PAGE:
Although we ended up with 25 shots seven of which were on target I didn’t see this as a game when our full-backs got into really marauding mode and that was when we played some of our most effective football last campaign. At present Steven Seddon isn’t looking quite as good as when we first saw him and on the other side Sam Long has only just returned from injury. Partnerships don’t yet seem to have formed and I seem to remember Sam and a colleague having a heating debate when different wavelengths were tuned into.

In the centre of the defence I thought we did well enough but I did hear comment that Jordan Thorniley was being beaten in the air too easily.  That’s something I’d picked up on but not in this game. Elliott was more back to his self of last season and I should probably have cut him some slack up to now as his breathing hasn’t been what it should following a chest infection.

I didn’t think Henry was anywhere near his best and the view on the radio that we should stick with the same team Tuesday didn’t go down well with me. Yes I know we play well when he plays well but if we pick him and he doesn’t play well what does that say?

Cameron Brannagan was back after a shoulder injury apparently that had nothing to do with football. Um, so why didn’t the statement the previous week say that? He wasn’t as good as he has been either. Less chance to get on the ball with Kane on the premises?

And Gavin Whyte? He’ll do something that’s Championship level and remind us why Cardiff came in for him. Beating a couple of opponents, a nutmeg, sprinting towards goal and with his pace he’s not going to get caught, and then …….  we know why he’s back with us. Sort that out and perhaps I would then be able to categorise him alongside MT’s finishing and Herbie Kane as the best assets we currently have in the squad.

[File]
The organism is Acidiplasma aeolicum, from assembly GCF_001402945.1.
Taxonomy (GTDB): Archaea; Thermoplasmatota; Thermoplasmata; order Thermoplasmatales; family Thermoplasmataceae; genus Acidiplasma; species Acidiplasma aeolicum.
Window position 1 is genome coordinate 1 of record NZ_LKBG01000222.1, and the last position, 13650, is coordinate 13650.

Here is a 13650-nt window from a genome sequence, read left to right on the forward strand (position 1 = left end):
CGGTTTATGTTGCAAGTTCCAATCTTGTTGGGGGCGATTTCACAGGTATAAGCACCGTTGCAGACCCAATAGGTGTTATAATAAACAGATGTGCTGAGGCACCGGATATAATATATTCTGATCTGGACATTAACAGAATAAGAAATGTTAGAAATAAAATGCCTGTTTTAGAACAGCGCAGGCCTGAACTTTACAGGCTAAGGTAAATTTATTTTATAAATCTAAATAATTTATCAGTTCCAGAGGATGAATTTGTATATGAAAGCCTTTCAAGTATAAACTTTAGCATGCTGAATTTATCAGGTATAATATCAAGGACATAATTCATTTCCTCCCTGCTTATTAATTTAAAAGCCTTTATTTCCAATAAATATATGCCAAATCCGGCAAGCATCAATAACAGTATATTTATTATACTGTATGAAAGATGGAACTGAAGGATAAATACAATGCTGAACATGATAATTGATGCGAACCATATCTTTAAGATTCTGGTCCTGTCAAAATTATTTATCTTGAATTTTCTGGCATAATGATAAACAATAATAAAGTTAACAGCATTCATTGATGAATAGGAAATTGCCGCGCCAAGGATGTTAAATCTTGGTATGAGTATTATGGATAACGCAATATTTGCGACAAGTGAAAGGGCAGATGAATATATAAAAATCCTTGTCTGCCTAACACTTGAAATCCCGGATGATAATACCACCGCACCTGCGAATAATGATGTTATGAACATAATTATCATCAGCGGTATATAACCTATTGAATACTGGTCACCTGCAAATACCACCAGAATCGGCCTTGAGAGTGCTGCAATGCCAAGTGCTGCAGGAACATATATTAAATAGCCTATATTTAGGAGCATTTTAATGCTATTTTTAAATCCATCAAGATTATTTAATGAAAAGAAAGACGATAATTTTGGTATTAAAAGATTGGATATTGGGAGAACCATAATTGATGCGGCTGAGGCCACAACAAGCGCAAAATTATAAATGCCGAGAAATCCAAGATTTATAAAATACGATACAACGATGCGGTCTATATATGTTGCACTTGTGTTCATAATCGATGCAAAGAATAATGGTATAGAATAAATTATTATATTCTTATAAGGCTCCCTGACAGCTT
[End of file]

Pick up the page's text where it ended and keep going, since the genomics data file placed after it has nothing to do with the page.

The Gillingham side that kicked towards the fence had reverted to the Steve Evans one presumably after a good old bolloxing. The shirt pulling in part two was approaching the level of the Wycombe tug fest and as usual the man who is supposed to clamp down on such matters according to the laws of the game was about as much use as a cheap fixed energy deal with a small provider.

Then there was the going down and holding the head to get the game stopped tactic. How many times did they do that? We all agree that the players’ welfare is paramount but it is madness when any one of them at any time can just fall to the floor off the ball and hold their head when not even a feather from a passing pigeon has floated down to cause injury.

Mark Sykes, who was unlucky to have been dropped, penalty? Thought so at the time, thought so on watching the replay. Bloody referees.

Photo, Simon Jaggs

If it had been given and we had converted it would I have searched for more positives in this Fan’s View and not bothered to pick out what I have done? We’ll never know will we.

We’d better beat Accrington. If we don’t we will have somehow managed to negotiate September with no wins and that would mean just two or three points from 15 which is quite pathetic for a team harbouring ambitions of promotion.

And when we’re up there won’t all this stuff I’ve just written look very silly?